And I thought back to how do we set boundaries well, and I thought back to being a parent and about one of the reasons we set boundaries for children, and obviously it's different because we're setting them for someone else, is to keep them safe and keep them healthy and keep them well. So one of the boundaries might be that I tell my teenage daughter to go to sleep at a fairly decent time.

We'll try and encouragement to go to sleep at decent time because My job as a parent is to parent her and to make sure that she is getting sleep. It might be like today, I said to her, how many vegetables have You had the past 24 hours and it was one mushroom and she didn't like it.

So I was enforcing a boundary where I was like, Well, I say it's a boundary, it's not strictly a boundary, but I thought the analogy was helpful to say to her, okay, you need to do that because you need to be a bit healthy. So almost, if it helps, imagine us as a younger child, imagine the little you and that you're having to parent yourself.

So imagine if you went to your, if I went to my parents and said, I'm going to laugh because I said this, because I'm sure they wouldn't care less, but, let's pretend my daughter came to me and said, There's this person who's horrible and I hate the way they are. And they're not kind and they say mean things.

Then I would encourage her to put a boundary in place. I would encourage her to go, don't hang out with those people. That's not nice. Or if my daughter came to me and said, I've scheduled back to back meetings all day. I've had no time for lunch. I'd be like, darling, don't do that. Next time. How about you make sure that you put in a break or whatever.

So if it helps for you to think of yourself as a younger self to give yourself, and I always, this has always helped me when I had to do this kind of work where I've had to imagine me as a younger self. And then I have a lot more sympathy and empathy and love. So it's about thinking what's best for you and you being the person that makes those decisions.

So how do you set some boundaries in place? And like I said, with clients, it's crazy important. Now, before we get into the how to, one thing I do want to add is boundaries are just the rules. Okay. And when it comes to clients, people need to know the rules. And we often, when we're setting them, we attach a lot of stuff to it.

We might attach the emotion of, Oh my God, they're going to think I'm awful because I don't do that thing. Or they're going to think I'm rude or they're going to think I'm expecting too much, all they need to know are the rules. That's all they need to do. Manage their expectations. And the only way you can manage expectations is telling them the rules.

Telling them how something works. When I work with someone new, and I say to them, you know, how does this work? I want them to tell me, right. You send me this, I do this, then this happens, then this happens. I don't think at any point, Oh my God, who the hell do they think they are by making these rules? No, I think, great, now I know where I stand.

So that's something really, really important to think about when you're setting boundaries in place from a work point of view, especially if you have clients or customers, which obviously hopefully most of us have because we're selling something. If we haven't, then it's a very expensive hobby. So. How do you set your boundaries?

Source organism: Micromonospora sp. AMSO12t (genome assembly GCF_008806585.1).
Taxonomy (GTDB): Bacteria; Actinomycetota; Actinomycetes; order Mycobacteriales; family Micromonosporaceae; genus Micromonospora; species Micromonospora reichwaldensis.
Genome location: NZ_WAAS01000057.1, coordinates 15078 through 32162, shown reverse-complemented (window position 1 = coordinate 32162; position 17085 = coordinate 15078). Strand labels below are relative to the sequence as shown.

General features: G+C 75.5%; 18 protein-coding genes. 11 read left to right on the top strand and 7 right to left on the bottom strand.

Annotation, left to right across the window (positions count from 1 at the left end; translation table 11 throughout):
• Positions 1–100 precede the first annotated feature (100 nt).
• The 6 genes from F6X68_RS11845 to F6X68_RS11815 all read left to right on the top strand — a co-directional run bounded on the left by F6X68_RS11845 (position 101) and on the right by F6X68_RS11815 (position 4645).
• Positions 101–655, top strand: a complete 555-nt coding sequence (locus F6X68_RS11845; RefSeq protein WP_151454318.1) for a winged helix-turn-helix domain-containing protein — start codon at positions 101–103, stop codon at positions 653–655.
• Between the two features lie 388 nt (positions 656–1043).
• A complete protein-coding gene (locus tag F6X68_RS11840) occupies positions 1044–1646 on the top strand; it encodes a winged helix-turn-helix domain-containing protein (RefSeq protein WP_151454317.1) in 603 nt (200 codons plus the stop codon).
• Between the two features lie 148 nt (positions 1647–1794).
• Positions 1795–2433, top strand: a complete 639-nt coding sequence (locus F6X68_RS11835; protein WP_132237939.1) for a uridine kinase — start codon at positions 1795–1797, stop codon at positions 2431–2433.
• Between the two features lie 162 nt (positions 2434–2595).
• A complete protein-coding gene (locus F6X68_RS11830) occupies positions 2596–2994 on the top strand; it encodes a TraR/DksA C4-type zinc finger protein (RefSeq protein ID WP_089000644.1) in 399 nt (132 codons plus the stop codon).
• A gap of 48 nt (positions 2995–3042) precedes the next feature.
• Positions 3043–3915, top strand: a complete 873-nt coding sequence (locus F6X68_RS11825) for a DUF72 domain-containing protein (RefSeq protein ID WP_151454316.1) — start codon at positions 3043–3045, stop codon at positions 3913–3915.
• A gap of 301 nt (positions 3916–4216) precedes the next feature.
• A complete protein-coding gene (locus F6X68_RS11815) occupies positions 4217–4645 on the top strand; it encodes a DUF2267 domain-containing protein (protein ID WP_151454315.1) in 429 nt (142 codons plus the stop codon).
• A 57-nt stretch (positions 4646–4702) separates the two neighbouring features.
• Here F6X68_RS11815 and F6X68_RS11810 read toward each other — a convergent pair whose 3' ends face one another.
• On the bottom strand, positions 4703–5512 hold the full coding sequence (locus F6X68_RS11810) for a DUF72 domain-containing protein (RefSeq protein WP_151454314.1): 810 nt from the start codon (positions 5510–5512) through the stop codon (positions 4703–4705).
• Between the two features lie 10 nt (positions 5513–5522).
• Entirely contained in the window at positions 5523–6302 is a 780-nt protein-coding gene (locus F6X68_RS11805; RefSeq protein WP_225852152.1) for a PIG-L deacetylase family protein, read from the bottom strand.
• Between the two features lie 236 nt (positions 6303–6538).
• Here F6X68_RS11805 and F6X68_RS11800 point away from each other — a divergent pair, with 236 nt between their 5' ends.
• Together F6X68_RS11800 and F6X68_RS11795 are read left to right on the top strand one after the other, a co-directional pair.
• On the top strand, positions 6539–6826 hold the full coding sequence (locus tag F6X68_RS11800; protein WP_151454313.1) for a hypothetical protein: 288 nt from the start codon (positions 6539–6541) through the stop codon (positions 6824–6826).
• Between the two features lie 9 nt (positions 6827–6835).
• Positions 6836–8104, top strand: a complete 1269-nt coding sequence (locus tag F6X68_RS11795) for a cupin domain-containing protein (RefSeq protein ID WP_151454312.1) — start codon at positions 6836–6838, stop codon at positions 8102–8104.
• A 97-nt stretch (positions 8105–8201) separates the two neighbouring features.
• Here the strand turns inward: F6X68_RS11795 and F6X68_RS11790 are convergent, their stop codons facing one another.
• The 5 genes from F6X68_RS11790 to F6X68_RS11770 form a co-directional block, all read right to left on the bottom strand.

Well, the first thing you've got to get clear on is you and what's important to you. What's Do you want from life? What do you want to know? How do you want to spend your time? What are your non negotiables? So that's the first question you're gonna ask yourself. What are my non negotiables? So I'm gonna use business examples.

So let's say I am working with clients. I don't work on a weekend I don't want to be contacted at the weekend. I don't want to answer emails on a weekend. So my non negotiable would be, I don't work weekends. My other non negotiable might be, I'm not contactable after 6 p. m. at night or 5 p. m. To be honest, most days it'd be like three.

No, you know, I'm not contactable. Another non negotiable might be, I can only be contacted through email and not via text. And that might be, this doesn't necessarily have to be a kind of control thing, this could be down to, actually I work so much better in email, and therefore I'm likely not to lose your request if you email it me, whereas if you text it me I'm likely to lose it.

So that's the first thing. What is it that is your non negotiables? And it could also be for you. So it doesn't have to just be for the client. It could also be, so one of the things that I am an absolute nightmare at doing, because when I make appointments, if I start filling up a day in my diary, I try and get everything into that day.

Purely from a laziness point of view. If I've got to do hair and makeup and be camera ready, then let's squeeze all the meetings in on that day. And I do think… My brain works better when I've got a full day of meetings rather than having like one random day here, one what here, one here. However, one thing I am a nightmare at doing is putting any gaps in them.

So one of my own might be a non negotiable for me to decide that actually I have to give myself a lunch break. So that's not affecting anybody else. That's my own boundary for me. The other thing that it might be is if you like going to the gym. I don't. That's not a problem for me. But, you know, if you have to go to the gym or go for a walk or whatever, then you might need to put that in and go, that's my non negotiable.

I need to make time every day regardless of what I've got in my diary to go for a walk. I had an amazing speaker at my online event for my members a couple of years back, called Chris Mullins, Dr. Chris Mullins, and he talked about it can be movable, not removable. So when it comes to those non negotiables, they can be movable, but you can't remove them.